It’s still winter in Minnesota, and my skin is rebelling. My hands catch on everything I touch, and my skin itches in places that have no business itching. I slather on lotion and cover up my cracked fingertips in the hope that they will heal overnight.
The good news is that as soon as the humidity ramps up, the heat goes off, and I can open a window, my skin will be happy again. The bad news is that there are some people who deal with perpetually dry skin no matter the weather or time of year.
Is dry skin a big deal? Well, it can be if you consider that your skin is the largest organ in your body. Chronically dry skin can be a signal that something is going on deeper in your body. In Chinese medicine, your skin is related to your lung organ system. While that may not make much sense, remember your lungs are considered to be the most exterior of your internal organs, because with every breath, the inside of your body comes into contact with the outside world. In addition, when you breathe on a mirror, you can see the moisture from your lungs. So, as the keeper of all things external, the health of your lungs can give off clues to the condition of your skin. For the clearest example of this, just look at the skin of heavy smokers. Enough said.
In Chinese medicine, there are a number of reasons your skin can dry out. As mentioned above, your environment can have a huge impact on the condition of your skin. Environment plays a role and living where it is dry, such as a Minnesota winter or the southwestern United States, can be a challenge. In addition, your skin dries out as you age–it’s a fact of life that most of us spend a lot of money trying to reverse.
Beyond aging and living in a dry place, there are a number of patterns in Chinese medicine that are associated with dry skin. Some causes include a change in hormonal status, recent illness, surgery, chronic dehydration, and not getting enough healthy oils in your diet.
The good news is that there are some fixes for your dry skin, especially if it is seasonal and superficial, and all of them are related to nourishing yourself. Among them:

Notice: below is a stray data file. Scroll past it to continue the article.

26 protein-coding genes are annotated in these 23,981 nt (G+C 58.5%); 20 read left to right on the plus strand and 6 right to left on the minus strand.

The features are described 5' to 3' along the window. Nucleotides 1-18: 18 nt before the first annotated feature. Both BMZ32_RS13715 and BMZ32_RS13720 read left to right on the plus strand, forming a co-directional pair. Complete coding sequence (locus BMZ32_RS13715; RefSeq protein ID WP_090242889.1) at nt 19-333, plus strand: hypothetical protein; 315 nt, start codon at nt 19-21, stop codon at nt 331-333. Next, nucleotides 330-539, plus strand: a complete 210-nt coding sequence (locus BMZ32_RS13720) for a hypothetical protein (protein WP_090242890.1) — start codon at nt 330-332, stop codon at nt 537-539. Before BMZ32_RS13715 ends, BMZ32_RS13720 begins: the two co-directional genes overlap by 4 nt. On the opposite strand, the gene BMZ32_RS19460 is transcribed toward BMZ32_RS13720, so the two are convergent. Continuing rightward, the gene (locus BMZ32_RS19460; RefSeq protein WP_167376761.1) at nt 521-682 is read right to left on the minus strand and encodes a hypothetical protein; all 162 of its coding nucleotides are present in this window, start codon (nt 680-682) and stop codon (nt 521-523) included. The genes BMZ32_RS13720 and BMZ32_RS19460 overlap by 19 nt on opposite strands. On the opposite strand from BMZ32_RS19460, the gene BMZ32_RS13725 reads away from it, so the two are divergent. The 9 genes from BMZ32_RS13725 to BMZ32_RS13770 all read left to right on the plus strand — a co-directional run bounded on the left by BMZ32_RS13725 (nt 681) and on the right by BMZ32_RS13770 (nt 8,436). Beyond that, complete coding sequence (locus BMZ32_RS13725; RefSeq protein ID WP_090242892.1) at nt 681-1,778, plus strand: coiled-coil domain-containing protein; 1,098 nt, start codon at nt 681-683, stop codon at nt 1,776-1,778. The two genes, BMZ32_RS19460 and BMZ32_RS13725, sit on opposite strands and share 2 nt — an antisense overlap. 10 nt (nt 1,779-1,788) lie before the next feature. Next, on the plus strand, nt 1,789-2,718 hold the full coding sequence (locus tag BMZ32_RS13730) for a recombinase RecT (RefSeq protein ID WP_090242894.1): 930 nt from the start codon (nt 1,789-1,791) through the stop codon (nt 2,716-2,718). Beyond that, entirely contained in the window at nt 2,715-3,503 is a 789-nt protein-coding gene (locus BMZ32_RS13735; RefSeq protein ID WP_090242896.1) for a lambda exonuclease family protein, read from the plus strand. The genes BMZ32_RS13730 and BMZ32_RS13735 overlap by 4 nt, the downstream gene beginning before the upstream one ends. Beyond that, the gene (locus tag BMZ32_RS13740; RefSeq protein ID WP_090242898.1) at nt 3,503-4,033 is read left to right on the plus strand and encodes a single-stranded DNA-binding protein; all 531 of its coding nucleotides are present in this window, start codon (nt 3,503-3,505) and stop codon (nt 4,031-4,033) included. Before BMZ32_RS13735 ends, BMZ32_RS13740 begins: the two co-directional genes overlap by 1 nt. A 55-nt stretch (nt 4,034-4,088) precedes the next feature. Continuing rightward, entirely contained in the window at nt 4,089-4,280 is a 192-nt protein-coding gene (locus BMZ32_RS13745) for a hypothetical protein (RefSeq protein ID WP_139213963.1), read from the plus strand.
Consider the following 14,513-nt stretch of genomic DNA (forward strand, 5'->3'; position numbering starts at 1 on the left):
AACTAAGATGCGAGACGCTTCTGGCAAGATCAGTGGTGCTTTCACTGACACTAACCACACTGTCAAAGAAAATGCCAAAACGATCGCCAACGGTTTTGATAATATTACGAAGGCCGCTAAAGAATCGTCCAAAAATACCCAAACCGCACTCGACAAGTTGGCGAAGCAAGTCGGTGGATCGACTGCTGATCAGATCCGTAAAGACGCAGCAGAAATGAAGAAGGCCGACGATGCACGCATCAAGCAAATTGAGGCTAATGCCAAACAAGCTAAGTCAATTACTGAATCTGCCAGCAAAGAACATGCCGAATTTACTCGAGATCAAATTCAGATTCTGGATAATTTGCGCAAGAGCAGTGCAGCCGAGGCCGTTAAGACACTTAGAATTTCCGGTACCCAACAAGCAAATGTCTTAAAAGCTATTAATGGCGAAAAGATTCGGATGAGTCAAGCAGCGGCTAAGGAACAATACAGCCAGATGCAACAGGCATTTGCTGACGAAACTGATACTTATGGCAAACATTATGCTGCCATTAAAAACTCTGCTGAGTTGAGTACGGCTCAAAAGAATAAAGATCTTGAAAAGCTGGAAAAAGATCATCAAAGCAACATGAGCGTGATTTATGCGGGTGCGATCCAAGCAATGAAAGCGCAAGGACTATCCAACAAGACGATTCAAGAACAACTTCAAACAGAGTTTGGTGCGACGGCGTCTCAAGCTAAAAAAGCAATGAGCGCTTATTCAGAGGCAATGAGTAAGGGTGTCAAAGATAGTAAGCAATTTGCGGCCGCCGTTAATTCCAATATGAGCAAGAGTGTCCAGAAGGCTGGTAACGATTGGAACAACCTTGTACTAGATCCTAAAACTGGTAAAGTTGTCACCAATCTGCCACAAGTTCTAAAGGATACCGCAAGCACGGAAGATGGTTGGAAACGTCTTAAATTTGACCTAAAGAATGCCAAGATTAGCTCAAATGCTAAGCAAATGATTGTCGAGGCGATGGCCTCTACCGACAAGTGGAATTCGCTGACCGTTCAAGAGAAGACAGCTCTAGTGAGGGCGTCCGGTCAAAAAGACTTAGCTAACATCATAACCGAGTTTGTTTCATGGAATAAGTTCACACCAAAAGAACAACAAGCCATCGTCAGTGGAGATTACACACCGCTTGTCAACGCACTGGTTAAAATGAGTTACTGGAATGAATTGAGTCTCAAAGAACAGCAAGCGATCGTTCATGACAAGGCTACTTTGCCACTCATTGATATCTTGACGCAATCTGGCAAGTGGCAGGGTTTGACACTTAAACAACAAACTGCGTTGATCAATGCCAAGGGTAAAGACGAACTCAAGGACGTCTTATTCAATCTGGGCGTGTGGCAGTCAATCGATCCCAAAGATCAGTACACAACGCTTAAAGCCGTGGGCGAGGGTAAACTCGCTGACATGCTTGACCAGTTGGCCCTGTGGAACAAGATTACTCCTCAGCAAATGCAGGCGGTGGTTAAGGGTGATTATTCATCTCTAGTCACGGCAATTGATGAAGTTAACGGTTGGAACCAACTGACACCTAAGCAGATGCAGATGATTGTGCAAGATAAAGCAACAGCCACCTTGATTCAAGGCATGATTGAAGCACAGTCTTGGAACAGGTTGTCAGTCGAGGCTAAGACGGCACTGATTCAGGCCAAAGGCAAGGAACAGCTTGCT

- Use foods to nourish your skin from the inside. Healthy oils (olive, coconut, flax, fish, Evening Primrose, and so on) and oily plant-based foods, such as avocadoes and nuts are a good place to start. If you’ve been ill or have had a recent surgery, you may also need an herbal formula to help replenish your yin and blood, which act like nourishing coolants in your body.
- Moisturize your skin on the outside, too. As soon as you step out of the shower or tub, slop on moisturizer. It will seal in the moisture that you soaked up, and keep your skin protected from dryness for the entire day. My recommendation is to look for a really good skin cream that isn’t loaded with fragrance, parabens, and other harmful ingredients. If you’re unsure what to buy, check out the Environmental Working Group’s Skin Deep website for safety ratings of skin care ingredients.
- In a dry environment, add moisture to the air so it’s not drawn out of your skin. Use a humidifier, lots of plants, or even a shallow dish of water placed near your heat register.
- Avoid bathing in very hot water. No matter how good it feels in the cold, dark days of winter, very hot showers or baths strip the natural oils from your skin, making it dry and itchy.
- Avoid harsh, alkaline soaps. In fact, unless you’re particularly sweaty or dirty, you can get away with very little soap at all and still be squeaky clean.
- Drink plenty of water. While water won’t actually moisturize your skin, being chronically dehydrated will give your skin the appearance of being dry.
-If your skin is dry and flaky year round, accompanied by dry, brittle nails, and/or dry hair, you will likely need a little more help. Chinese medicine can offer a specific diagnosis plus acupuncture, herbs, and food therapy, and may be just what you need to change your skin from dry to glowing.
This article was originally published on www.acupuncturetwincities.com